No matter where you fall on the spectrum of opinion around technology in our children’s lives, it’s impossible not to notice that it is changing them. The very essence of what it means to be alive is being redesigned, reworked and renegotiated as generations of children spend increasing amounts of time in front of a screen.

The impact it is having on them has wide ranging effects, from how they think about themselves and the world, to how they relate to one another, to how they spend their time, to what is happening to their physical and emotional health, to their ability to get a good night’s sleep, take care of themselves, pay attention in school and so much more.

When you pare it all down, what we are really talking about is nothing less than who they are and who they are to become — what it is they will make most important, and what it is we are teaching them about what they should want and expect from life. Given the magnitude of this, shouldn’t we more be rigorously challenging the changes to human nature that are occurring? Shouldn’t we, as the grown-ups, be developing skills that can help us cut through confusing and misguided messages, persuasively designed devices and misleading marketing tactics?

In a game that is always changing, in a world where the decisions a parent has to make daily are mind numbing in quantity alone, in communities where we can no longer assume that what we choose will be supported by our neighbors, schools and our children’s friends’ homes, wouldn’t it make sense to develop skills that would allow us to recognize and be more aware of what actually supports healthy children?

And wouldn’t it feel great to make choices based on knowing you are including what you value, your child’s needs and what any given moment calls for?

Learning To Be More Mindful

Being present moment to moment without judgment is what Jon Kabat-Zinn calls the art and science of mindfulness — the practice of learning how to be here now. This skill involves learning how to suspend choosing for or against what is happening, opting instead to be with whatever is actually happening, both inside and outside of you.

This way of being in the world goes beyond the specifics of any choice you might make around technology and your kids, and is, at its heart, about observing things like: Is this choice in line with my values? Is this what the moment really calls for, or are the screens interfering with something important, like family time? Is this choice supporting my child’s real developmental needs, like the protection of their innocence or their need for sleep or movement?

The practice of mindfulness is about observing all you see and experience as a parent. This includes all your emotions, like frustration over another fight because of misuse of the cell phone, or the way you lament what is being lost in childhood now. To be witness to yourself in this way gives you important information and guidance about what is happening. This is different from anticipating something that could happen: like a melt-down if you say “no” to another show, or the fear that your child will be left out if you do not get them a cell phone. As a parent trying to make good choices, you want to have access to your instincts and wisdom, as opposed to making decisions based on made-up fears and anxieties.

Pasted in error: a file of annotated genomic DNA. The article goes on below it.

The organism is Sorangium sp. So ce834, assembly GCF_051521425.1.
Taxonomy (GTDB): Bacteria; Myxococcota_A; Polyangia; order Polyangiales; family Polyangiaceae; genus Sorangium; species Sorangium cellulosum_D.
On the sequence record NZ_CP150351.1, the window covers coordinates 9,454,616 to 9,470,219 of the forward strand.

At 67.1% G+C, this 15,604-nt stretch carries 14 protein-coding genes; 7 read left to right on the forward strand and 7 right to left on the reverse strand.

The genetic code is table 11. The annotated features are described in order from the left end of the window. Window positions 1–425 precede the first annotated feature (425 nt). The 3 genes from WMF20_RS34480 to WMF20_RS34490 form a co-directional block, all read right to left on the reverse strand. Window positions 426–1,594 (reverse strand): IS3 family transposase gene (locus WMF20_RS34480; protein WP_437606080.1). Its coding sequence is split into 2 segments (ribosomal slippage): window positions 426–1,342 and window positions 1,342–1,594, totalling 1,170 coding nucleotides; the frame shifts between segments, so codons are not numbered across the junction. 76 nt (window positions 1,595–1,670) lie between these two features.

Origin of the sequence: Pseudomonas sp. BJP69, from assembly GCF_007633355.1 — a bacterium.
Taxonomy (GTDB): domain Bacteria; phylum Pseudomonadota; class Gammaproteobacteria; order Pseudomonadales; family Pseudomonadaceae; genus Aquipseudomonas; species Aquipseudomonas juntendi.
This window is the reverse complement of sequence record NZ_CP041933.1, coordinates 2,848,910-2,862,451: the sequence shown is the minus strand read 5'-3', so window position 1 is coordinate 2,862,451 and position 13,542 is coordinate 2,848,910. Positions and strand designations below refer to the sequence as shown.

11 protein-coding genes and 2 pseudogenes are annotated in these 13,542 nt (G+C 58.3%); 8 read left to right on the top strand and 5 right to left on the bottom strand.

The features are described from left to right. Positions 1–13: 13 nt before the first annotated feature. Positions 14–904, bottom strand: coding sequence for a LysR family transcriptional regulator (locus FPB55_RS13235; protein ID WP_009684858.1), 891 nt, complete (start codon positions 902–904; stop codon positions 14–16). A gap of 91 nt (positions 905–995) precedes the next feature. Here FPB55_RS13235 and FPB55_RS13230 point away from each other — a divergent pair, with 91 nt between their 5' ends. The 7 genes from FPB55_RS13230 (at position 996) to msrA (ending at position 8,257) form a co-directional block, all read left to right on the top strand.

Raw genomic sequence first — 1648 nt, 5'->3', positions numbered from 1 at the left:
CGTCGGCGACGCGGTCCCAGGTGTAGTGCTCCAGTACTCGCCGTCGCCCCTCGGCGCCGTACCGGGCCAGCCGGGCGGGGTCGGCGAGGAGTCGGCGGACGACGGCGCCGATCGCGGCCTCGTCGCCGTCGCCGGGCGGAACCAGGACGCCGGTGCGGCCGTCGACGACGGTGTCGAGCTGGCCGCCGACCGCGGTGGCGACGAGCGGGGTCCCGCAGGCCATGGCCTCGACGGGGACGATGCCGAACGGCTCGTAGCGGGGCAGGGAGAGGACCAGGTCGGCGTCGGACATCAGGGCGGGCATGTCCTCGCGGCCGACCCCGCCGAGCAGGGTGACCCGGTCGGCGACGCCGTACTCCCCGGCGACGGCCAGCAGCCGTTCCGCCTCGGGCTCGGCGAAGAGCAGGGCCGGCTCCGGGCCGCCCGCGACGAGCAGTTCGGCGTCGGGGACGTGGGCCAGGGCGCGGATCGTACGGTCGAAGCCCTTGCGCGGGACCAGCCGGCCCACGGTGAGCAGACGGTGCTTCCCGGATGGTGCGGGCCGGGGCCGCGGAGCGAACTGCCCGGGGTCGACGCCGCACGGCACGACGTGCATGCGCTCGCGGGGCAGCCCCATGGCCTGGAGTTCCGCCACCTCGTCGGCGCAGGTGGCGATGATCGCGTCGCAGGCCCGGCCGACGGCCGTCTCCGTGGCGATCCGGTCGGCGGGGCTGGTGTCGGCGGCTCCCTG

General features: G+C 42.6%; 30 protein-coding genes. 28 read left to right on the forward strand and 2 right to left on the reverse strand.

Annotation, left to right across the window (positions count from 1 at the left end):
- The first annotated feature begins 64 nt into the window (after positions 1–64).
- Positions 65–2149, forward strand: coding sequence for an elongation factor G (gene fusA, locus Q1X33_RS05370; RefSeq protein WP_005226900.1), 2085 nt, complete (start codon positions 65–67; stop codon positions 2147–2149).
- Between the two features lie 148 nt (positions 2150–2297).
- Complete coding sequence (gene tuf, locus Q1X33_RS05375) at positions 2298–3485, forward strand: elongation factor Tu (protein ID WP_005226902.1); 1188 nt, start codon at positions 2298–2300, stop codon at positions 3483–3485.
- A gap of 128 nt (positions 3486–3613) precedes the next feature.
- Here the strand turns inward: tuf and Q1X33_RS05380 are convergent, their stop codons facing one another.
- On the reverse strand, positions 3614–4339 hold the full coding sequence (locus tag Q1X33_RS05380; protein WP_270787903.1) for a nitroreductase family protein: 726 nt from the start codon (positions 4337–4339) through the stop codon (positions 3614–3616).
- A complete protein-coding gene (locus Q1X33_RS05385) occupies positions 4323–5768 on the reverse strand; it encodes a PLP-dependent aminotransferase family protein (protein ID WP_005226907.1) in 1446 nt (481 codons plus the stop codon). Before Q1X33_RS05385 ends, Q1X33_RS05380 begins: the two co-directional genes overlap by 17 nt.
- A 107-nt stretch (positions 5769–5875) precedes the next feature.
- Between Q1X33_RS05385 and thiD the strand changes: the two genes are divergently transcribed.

Being mindful requires your attention, along with a willingness to learn to be with things exactly as they are. This is not an easy thing to do, especially as a parent confronted with raising children in a world pushing a seemingly endless array of things that children need now. This leaves parents trying to make solid and kid-friendly decisions in a world gone mad with far too many choices, and far too many of the wrong choices.

This is where the practice of mindfulness comes in. Being present in more ways and in more situations in your life helps you recognize just what it is that you are relying on to influence your most important decisions. For instance, are your choices coming from your values, the needs of the moment, or what your child truly needs to be healthy and well? Or are your decisions based on unconscious habits, reactivity, external pressures, marketing influences or peer pressure?

Mindfulness has the power to serve as the antidote to our unconscious, habituated and addictive uses of the choices we make for ourselves and our children when it comes not just to screen technologies, but to all the choices we make on our children’s and family’s behalf.

Article excerpted with permission of the author from her upcoming book Remembering What Matters Most: A Conscious Look at Kids & The Screen Technologies (January, 2025).

Susan McNamara is a woman who cares deeply about how we are living and how it is that we treat ourselves, each other, and the planet. She is the founder of The Healer Within: A Unique Online Health & Healing Community for Women,  and the author of the book, Trusting Your Body: The Embodied Journey of Claiming Sacred Responsibility for Your Health & Well-Being. She can be reached at

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